Paul Sawers was a reporter with The Next Web in various roles from May 2011 to November 2014. Follow Paul on Twitter: @psawers or check h Paul Sawers was a reporter with The Next Web in various roles from May 2011 to November 2014. Follow Paul on Twitter: @psawers or check him out on Google+.
It’s been a good few years since we last caught up with Digitally Imported, a platform for electronic music fans that we called a sleeping giant of online radio.
Available on the Web and through mobile apps, Digitally Imported streams north of 80 channels dedicated entirely to thumping beats, with the company tapping the collective wisdom of electronic music aficionados to curate its content.
Today, the Denver, Colorado-based company has announced plans for what it’s calling the “first electronic music platform to fully integrate radio, on-demand and e-commerce.” Here’s the lowdown.
Pandora + Spotify + iTunes + electronic beats
In effect, Digitally Imported is to become like a Pandora-meets-Spotify-meets-iTunes for everything from deep house and techno to trance and big beat. The company says that nine independent content distributors have signed licensing agreements to include “non-interactive, interactive and master rights to enable complete integration across the three key areas of online music consumption.”
By “non-interactive” streaming, Digitally Imported is referring to passive radio listening (similar to Pandora). And by “interactive” it refers to on-demand (similar to Spotify). By “master rights,” the company means full tracks and albums will be made available to download and purchase (similar to iTunes).
To date, content providers that have signed up include Believe Digital; dig dis!; digedo (a subsidiary of daredo); FUGA; Groove Attack and Rough Trade Distribution; Label Worx; Paradise Distribution; and Symphonic Distribution. More are expected to put pen to paper in the coming weeks.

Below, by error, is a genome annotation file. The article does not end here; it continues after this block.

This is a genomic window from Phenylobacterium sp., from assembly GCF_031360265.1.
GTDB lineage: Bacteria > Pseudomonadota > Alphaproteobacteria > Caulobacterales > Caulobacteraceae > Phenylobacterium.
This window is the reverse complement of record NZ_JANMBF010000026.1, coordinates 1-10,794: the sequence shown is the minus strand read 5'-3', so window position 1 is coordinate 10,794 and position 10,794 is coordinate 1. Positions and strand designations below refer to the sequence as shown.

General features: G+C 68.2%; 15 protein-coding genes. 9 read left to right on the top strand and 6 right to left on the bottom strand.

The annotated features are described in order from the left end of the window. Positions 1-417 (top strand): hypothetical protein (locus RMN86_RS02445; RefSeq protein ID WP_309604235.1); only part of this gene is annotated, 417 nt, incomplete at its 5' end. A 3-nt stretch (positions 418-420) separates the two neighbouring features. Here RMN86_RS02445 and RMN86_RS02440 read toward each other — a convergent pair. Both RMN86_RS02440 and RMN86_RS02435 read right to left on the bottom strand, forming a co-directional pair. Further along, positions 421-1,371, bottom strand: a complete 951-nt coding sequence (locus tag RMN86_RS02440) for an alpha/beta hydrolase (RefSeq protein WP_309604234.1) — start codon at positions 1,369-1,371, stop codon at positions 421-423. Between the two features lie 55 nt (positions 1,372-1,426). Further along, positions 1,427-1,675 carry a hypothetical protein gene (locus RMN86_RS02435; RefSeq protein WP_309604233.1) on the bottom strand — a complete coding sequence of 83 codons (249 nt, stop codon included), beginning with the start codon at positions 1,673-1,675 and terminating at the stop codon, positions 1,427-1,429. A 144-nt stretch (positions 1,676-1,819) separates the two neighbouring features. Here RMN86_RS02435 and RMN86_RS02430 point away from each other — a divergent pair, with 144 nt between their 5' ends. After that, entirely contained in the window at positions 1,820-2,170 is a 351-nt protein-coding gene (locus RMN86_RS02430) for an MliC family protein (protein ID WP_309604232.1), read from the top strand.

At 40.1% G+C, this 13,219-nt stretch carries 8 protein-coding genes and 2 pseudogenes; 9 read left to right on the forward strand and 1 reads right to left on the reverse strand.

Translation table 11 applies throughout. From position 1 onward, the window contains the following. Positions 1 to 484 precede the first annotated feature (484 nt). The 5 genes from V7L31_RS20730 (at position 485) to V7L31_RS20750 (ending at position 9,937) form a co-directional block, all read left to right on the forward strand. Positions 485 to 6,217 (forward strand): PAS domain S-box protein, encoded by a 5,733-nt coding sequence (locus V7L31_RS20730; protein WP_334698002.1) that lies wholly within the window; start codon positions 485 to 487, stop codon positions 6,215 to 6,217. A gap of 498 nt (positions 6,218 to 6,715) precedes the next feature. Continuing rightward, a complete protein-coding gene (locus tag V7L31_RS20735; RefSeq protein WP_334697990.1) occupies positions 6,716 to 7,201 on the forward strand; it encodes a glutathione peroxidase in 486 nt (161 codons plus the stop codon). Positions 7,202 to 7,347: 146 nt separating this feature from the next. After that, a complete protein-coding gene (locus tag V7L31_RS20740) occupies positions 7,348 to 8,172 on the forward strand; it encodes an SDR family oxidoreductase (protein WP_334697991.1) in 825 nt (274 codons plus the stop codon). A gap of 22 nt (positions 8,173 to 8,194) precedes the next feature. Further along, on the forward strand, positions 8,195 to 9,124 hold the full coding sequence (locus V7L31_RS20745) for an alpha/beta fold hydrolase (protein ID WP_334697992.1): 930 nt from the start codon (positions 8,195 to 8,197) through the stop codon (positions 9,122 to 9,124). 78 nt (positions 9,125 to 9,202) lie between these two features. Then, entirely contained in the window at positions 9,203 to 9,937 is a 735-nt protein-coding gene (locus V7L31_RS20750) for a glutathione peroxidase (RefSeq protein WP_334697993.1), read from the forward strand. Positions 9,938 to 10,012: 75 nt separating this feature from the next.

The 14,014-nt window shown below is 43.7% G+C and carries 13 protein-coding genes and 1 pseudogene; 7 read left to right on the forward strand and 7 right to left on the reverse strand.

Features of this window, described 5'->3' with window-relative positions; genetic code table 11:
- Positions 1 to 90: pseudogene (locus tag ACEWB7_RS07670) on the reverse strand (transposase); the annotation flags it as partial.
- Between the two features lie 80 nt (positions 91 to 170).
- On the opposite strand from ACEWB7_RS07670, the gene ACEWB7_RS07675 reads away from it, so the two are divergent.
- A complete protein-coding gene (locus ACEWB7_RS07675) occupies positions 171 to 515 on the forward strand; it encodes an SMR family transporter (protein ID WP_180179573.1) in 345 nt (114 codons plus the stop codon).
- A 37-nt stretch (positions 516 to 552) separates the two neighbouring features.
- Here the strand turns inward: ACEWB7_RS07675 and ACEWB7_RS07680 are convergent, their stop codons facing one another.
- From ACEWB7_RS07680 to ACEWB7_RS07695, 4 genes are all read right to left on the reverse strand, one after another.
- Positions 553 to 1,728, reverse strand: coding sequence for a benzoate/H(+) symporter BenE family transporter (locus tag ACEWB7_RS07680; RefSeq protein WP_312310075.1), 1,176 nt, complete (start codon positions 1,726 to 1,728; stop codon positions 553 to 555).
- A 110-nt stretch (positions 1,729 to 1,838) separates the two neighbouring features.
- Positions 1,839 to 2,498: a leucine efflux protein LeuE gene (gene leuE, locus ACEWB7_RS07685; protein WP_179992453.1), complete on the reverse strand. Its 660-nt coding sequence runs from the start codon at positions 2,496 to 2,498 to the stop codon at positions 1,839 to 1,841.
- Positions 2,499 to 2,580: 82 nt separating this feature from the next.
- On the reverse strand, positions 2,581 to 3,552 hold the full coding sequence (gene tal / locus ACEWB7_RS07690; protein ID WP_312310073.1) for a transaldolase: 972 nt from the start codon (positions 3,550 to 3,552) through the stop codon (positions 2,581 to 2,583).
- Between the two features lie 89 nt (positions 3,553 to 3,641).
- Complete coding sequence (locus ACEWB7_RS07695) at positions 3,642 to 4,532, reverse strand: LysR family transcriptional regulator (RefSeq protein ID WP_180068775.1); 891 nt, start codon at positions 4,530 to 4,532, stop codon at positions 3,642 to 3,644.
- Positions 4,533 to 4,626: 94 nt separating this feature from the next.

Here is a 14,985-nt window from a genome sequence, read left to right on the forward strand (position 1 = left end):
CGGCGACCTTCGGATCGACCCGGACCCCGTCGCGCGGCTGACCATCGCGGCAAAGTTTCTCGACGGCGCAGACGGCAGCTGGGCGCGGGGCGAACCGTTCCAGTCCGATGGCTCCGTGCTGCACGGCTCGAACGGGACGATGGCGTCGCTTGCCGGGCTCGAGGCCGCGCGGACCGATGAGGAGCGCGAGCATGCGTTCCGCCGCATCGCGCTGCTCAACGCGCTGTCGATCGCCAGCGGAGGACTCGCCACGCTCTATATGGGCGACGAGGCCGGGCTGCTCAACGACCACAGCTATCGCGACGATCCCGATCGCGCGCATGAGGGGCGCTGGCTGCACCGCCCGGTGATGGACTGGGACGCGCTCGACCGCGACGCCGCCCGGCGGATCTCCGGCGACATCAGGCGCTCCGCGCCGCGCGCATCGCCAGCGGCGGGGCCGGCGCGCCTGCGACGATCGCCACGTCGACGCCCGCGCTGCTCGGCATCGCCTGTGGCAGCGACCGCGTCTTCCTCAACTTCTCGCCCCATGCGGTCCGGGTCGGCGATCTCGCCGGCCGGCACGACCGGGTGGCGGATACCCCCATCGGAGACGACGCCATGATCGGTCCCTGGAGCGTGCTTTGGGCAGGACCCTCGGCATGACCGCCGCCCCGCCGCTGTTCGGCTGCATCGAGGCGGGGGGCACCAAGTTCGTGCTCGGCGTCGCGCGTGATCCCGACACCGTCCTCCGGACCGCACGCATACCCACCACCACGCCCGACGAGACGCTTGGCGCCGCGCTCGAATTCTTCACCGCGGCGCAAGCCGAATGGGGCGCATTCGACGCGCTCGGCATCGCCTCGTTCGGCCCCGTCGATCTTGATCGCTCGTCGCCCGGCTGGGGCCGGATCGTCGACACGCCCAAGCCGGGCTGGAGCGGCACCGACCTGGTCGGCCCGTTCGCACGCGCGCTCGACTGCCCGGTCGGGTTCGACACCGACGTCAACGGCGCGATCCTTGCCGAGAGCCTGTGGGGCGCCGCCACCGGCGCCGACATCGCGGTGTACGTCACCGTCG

The licensing deal is particularly notable, insofar as Digitally Imported has managed to get the aforementioned parties to make their music available through three separate commercial avenues.
Thus far, Digitally Imported has offered human-curated, Pandora-style streaming radio, with a premium subscription unlocking more channels and higher quality audio, while also removing ads. The company will begin rolling out refreshed Web and mobile apps with the following new features in 2015:
- Persistent audio with uninterrupted playback
- Advanced programming alerts and notifications for exclusive shows
- Customized channels and personalized music recommendations
- Exclusive access to DI Journeys, an original programming series hosted by DJs from around the world
- Skip, stop and search through tracks
- Search for tracks, shows, artists, labels or channels
- Integrated activity feed with listening history, on-demand playback options and ability to purchase favorite tracks
- On-demand access to previously aired shows and exclusive content
- Customized playlists with social sharing options
Digitally Imported’s team will determine which tracks are available through radio streaming, download or on-demand. The service well launch with around 300,000 tracks, a figure that should rise to roughly half-a-million by the end of 2015.
The platform will only be available in the US and the Netherlands initially, though more countries will be added when the market-specific licensing and royalty arrangements have been rubber stamped.
In terms of pricing, well, nothing will change as such on that front. Free users will still be able to access streaming radio supported by ads, and those in the US will be able to access the on-demand features as part of the free service. Alternatively, they can pay $7 per month or $70 per year to remove the ads. Downloads will be charged on a “per unit basis,” which hasn’t been set yet.
For those in the Netherlands, on-demand will be bundled as part of the premium subscription, though as its ad-revenue grows, the plan is to shift this service over to the free realm. No details have been provided on its plans for other potential launch markets yet.
While many existing subscription and download music services already offer a multitude of sub-genres that fall under the all-encompassing ‘Electronic Music’ umbrella, having a dedicated online emporium for this style of music, for all budgets and listening preferences, is a smart move.
Related read: Shazam boosts its dance music credentials, inking deal to access Juno’s arsenal of electronic music
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